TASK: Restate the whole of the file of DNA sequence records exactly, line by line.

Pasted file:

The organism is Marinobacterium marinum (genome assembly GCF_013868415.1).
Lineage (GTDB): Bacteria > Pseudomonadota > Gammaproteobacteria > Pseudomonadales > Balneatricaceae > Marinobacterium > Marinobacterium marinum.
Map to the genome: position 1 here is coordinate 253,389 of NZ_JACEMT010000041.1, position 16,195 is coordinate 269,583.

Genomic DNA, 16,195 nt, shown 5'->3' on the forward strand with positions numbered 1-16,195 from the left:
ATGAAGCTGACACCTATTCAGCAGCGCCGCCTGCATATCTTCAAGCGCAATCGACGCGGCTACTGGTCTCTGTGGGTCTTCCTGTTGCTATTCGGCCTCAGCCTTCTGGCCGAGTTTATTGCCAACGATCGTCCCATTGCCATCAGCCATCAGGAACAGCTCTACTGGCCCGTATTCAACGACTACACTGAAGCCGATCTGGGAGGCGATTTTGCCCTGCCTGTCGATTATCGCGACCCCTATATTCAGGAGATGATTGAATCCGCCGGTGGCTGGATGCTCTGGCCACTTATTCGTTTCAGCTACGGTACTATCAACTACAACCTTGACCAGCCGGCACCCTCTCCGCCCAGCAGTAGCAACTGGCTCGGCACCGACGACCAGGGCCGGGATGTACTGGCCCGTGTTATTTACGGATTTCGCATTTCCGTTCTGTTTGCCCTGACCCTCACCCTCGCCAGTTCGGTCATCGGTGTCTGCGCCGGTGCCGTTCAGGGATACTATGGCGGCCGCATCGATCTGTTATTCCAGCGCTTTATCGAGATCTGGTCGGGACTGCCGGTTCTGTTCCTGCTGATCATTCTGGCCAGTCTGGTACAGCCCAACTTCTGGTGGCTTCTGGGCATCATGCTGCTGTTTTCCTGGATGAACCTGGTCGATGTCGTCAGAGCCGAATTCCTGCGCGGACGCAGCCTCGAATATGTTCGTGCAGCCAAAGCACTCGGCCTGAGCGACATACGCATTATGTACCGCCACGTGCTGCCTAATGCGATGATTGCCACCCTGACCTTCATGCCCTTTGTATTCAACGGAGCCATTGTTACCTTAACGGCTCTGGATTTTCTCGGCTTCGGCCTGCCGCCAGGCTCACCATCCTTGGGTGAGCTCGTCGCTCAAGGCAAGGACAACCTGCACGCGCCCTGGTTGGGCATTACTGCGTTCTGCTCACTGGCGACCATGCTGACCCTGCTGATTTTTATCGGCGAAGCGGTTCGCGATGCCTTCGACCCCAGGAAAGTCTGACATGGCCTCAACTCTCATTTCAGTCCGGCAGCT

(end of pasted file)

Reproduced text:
The organism is Marinobacterium marinum (genome assembly GCF_013868415.1).
Lineage (GTDB): Bacteria > Pseudomonadota > Gammaproteobacteria > Pseudomonadales > Balneatricaceae > Marinobacterium > Marinobacterium marinum.
Map to the genome: position 1 here is coordinate 253,389 of NZ_JACEMT010000041.1, position 16,195 is coordinate 269,583.

Genomic DNA, 16,195 nt, shown 5'->3' on the forward strand with positions numbered 1-16,195 from the left:
ATGAAGCTGACACCTATTCAGCAGCGCCGCCTGCATATCTTCAAGCGCAATCGACGCGGCTACTGGTCTCTGTGGGTCTTCCTGTTGCTATTCGGCCTCAGCCTTCTGGCCGAGTTTATTGCCAACGATCGTCCCATTGCCATCAGCCATCAGGAACAGCTCTACTGGCCCGTATTCAACGACTACACTGAAGCCGATCTGGGAGGCGATTTTGCCCTGCCTGTCGATTATCGCGACCCCTATATTCAGGAGATGATTGAATCCGCCGGTGGCTGGATGCTCTGGCCACTTATTCGTTTCAGCTACGGTACTATCAACTACAACCTTGACCAGCCGGCACCCTCTCCGCCCAGCAGTAGCAACTGGCTCGGCACCGACGACCAGGGCCGGGATGTACTGGCCCGTGTTATTTACGGATTTCGCATTTCCGTTCTGTTTGCCCTGACCCTCACCCTCGCCAGTTCGGTCATCGGTGTCTGCGCCGGTGCCGTTCAGGGATACTATGGCGGCCGCATCGATCTGTTATTCCAGCGCTTTATCGAGATCTGGTCGGGACTGCCGGTTCTGTTCCTGCTGATCATTCTGGCCAGTCTGGTACAGCCCAACTTCTGGTGGCTTCTGGGCATCATGCTGCTGTTTTCCTGGATGAACCTGGTCGATGTCGTCAGAGCCGAATTCCTGCGCGGACGCAGCCTCGAATATGTTCGTGCAGCCAAAGCACTCGGCCTGAGCGACATACGCATTATGTACCGCCACGTGCTGCCTAATGCGATGATTGCCACCCTGACCTTCATGCCCTTTGTATTCAACGGAGCCATTGTTACCTTAACGGCTCTGGATTTTCTCGGCTTCGGCCTGCCGCCAGGCTCACCATCCTTGGGTGAGCTCGTCGCTCAAGGCAAGGACAACCTGCACGCGCCCTGGTTGGGCATTACTGCGTTCTGCTCACTGGCGACCATGCTGACCCTGCTGATTTTTATCGGCGAAGCGGTTCGCGATGCCTTCGACCCCAGGAAAGTCTGACATGGCCTCAACTCTCATTTCAGTCCGGCAGCT